Shaved Foie Gras, Lychee & Pine Nut Brittle

The shaved foie is the one dish that you can expect when eating at Ko. Everybody talks about it and Chang himself thinks it’s the dish “we’ll never be able to take off the menu.” The ice cold delicate flakes of foie are reminiscent of shaved ice: a giant fluffy pile of deliciousness that melts the instant it hits your mouth.

Last summer Mike and I managed to nab a reservation for lunch at Ko. Going into it, we didn’t know what to expect except 3 hours of eating and a bowl of shaved foie. Both Mike and I are big fans of foie and when we saw the massive bowls of foie shavings we knew we were in for a treat.

The woman next to us was audibly excited as well, but that may have been due to the fact that she was sloshed. She and her man got the wine pairing and I think she had most of his as well as hers. She ate his foie dish too. Apparently her dining companion didn’t like foie. Or wine.

As for Mike and I, we were divided about the dish. I liked the novelty of the shaved foie flakes and the textural differences between the lightness and crunchiness really worked for me, but Mike felt that the foie’s richness was accentuated too much by the airiness.

This time around, Mike really enjoyed the dish while I was a bit underwhelmed. I think there’s a bit more magic in dishes that you haven’t executed from start to finish. Even so, it tasted pretty good. I’m pretty sure you can’t really mess up foie!

So now that I’m done cooking the book, I bet people are wondering, what’s next? To be honest, I’m pretty ecstatic that I’m done; it feels like a huge accomplishment. As for what’s next, there are going to be some design changes, but other than that I’m still going to be cooking, so stay tuned! The next couple of days will be some wrap-up posts on Momofuku, but after that, expect more photos and recipes.

14 Comments add yours

  1. Hooray for foie shaved, endeavours braved, and sanity saved!

    Looking forward to seeing where you continue on from here.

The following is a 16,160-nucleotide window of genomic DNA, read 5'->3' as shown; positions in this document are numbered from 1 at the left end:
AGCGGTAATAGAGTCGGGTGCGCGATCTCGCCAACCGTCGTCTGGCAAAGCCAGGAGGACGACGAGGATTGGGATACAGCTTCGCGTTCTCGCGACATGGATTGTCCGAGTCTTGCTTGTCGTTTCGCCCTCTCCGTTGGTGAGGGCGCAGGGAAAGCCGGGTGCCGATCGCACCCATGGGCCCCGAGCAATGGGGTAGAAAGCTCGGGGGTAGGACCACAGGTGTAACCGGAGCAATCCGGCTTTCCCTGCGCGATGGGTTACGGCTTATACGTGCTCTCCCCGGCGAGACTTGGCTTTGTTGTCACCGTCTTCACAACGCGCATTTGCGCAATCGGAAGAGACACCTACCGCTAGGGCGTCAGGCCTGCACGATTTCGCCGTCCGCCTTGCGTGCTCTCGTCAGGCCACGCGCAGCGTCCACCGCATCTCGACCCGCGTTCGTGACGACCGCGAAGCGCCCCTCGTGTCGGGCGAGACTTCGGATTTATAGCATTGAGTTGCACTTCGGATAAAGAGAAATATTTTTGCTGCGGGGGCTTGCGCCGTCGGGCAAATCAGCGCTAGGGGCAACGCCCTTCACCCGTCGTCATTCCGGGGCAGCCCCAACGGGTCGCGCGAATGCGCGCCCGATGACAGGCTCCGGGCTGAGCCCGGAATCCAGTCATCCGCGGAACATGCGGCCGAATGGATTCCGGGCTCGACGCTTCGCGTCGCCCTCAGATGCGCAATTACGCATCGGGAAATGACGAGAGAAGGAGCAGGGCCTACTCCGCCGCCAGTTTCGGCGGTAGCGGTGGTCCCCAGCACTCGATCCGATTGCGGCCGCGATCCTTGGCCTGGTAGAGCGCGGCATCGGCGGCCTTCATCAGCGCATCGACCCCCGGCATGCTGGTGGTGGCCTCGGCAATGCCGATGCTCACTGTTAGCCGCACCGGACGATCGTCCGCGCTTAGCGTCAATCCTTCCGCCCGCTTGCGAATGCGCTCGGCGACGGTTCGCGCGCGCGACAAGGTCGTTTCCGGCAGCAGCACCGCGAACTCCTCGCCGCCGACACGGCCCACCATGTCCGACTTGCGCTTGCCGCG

2. Congrat-food-lations!

  3. Congrats on finishing the book. I have to say I am a little sad. I enjoyed checking in and seeing what amazing food you were making. Can’t wait to see what’s next.

  4. An interesting journey.

    I’ve also noticed that dishes that I haven’t cooked taste better, even when they aren’t as good as what I (could) have made. Part of it is that I haven’t been rushing around, so I’m in more of a state of mind to enjoy eating.
    The other part is because I haven’t been involved in the food preparation, my senses are not filled with its taste. Smelling the greater intensity of the food as it cooks means I already know how it tastes and have been sensing it to a greater degree. What is on the plate isn’t as hot and I’m not in a space filled with the smell.

  5. Big thumbs up on finishing the book and thanks for the insight. I am looking forward to going back through your posts when I get time and trying more myself. I’ve really enjoyed your cooking insights and the photos have been a great and well done addition. Maybe you could devote some time to things on your side of the country (I am in Brooklyn) and give us some insight on places to try when in your town. Cheers.

  6. Congratulations on finishing!

  7. Congrats and thanks for making me want to use my momofuku cookbook even more!

  8. Also, do Ad hoc at home next!

  9. What an accomplishment! Thanks for documenting your hard work so beautifully — it’s a real treat for the eyes!

  10. Congrats! I read your blog everyday and love your photography. Maybe try another book now? Keep sharing your cooking adventures! :)

  11. Congrats!

  12. Been reading since #46 everyday, but i have gone back and read every post from the beginning since then. Congrads! YoooHooo!

  13. Congrats! Quick question on the foie gras dish, I swear there was riesling wine jelly in the dish at Ko. Is that mentioned in the recipe book?

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